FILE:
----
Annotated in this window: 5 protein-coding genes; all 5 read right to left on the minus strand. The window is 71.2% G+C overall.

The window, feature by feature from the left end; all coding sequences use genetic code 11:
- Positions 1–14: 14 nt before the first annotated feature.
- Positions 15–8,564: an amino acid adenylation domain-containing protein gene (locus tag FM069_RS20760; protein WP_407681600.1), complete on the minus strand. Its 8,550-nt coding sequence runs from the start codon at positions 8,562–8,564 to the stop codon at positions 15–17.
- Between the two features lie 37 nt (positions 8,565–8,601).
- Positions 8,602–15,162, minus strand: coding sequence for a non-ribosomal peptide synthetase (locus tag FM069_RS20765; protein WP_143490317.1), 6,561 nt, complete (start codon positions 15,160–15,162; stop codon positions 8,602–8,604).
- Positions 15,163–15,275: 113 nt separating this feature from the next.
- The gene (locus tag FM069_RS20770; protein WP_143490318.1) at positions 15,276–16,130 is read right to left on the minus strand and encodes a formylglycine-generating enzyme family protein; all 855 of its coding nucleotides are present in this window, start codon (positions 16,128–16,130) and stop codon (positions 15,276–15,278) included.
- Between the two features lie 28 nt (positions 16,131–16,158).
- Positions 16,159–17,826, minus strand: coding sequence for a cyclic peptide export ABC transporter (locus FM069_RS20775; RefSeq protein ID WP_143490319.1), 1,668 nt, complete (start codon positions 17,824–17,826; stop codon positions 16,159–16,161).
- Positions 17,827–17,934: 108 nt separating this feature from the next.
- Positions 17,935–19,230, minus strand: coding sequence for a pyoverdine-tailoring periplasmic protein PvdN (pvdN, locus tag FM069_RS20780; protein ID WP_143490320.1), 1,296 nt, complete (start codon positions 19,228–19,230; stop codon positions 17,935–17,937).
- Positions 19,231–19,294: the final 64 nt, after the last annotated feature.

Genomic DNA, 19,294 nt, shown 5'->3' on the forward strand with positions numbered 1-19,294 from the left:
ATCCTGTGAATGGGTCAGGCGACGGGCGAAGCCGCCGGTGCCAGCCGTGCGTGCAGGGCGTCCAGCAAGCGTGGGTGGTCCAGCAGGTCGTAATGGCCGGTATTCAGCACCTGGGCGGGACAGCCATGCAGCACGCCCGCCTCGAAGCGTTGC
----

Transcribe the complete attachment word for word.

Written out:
Annotated in this window: 5 protein-coding genes; all 5 read right to left on the minus strand. The window is 71.2% G+C overall.

The window, feature by feature from the left end; all coding sequences use genetic code 11:
- Positions 1–14: 14 nt before the first annotated feature.
- Positions 15–8,564: an amino acid adenylation domain-containing protein gene (locus tag FM069_RS20760; protein WP_407681600.1), complete on the minus strand. Its 8,550-nt coding sequence runs from the start codon at positions 8,562–8,564 to the stop codon at positions 15–17.
- Between the two features lie 37 nt (positions 8,565–8,601).
- Positions 8,602–15,162, minus strand: coding sequence for a non-ribosomal peptide synthetase (locus tag FM069_RS20765; protein WP_143490317.1), 6,561 nt, complete (start codon positions 15,160–15,162; stop codon positions 8,602–8,604).
- Positions 15,163–15,275: 113 nt separating this feature from the next.
- The gene (locus tag FM069_RS20770; protein WP_143490318.1) at positions 15,276–16,130 is read right to left on the minus strand and encodes a formylglycine-generating enzyme family protein; all 855 of its coding nucleotides are present in this window, start codon (positions 16,128–16,130) and stop codon (positions 15,276–15,278) included.
- Between the two features lie 28 nt (positions 16,131–16,158).
- Positions 16,159–17,826, minus strand: coding sequence for a cyclic peptide export ABC transporter (locus FM069_RS20775; RefSeq protein ID WP_143490319.1), 1,668 nt, complete (start codon positions 17,824–17,826; stop codon positions 16,159–16,161).
- Positions 17,827–17,934: 108 nt separating this feature from the next.
- Positions 17,935–19,230, minus strand: coding sequence for a pyoverdine-tailoring periplasmic protein PvdN (pvdN, locus tag FM069_RS20780; protein ID WP_143490320.1), 1,296 nt, complete (start codon positions 19,228–19,230; stop codon positions 17,935–17,937).
- Positions 19,231–19,294: the final 64 nt, after the last annotated feature.

Genomic DNA, 19,294 nt, shown 5'->3' on the forward strand with positions numbered 1-19,294 from the left:
ATCCTGTGAATGGGTCAGGCGACGGGCGAAGCCGCCGGTGCCAGCCGTGCGTGCAGGGCGTCCAGCAAGCGTGGGTGGTCCAGCAGGTCGTAATGGCCGGTATTCAGCACCTGGGCGGGACAGCCATGCAGCACGCCCGCCTCGAAGCGTTGC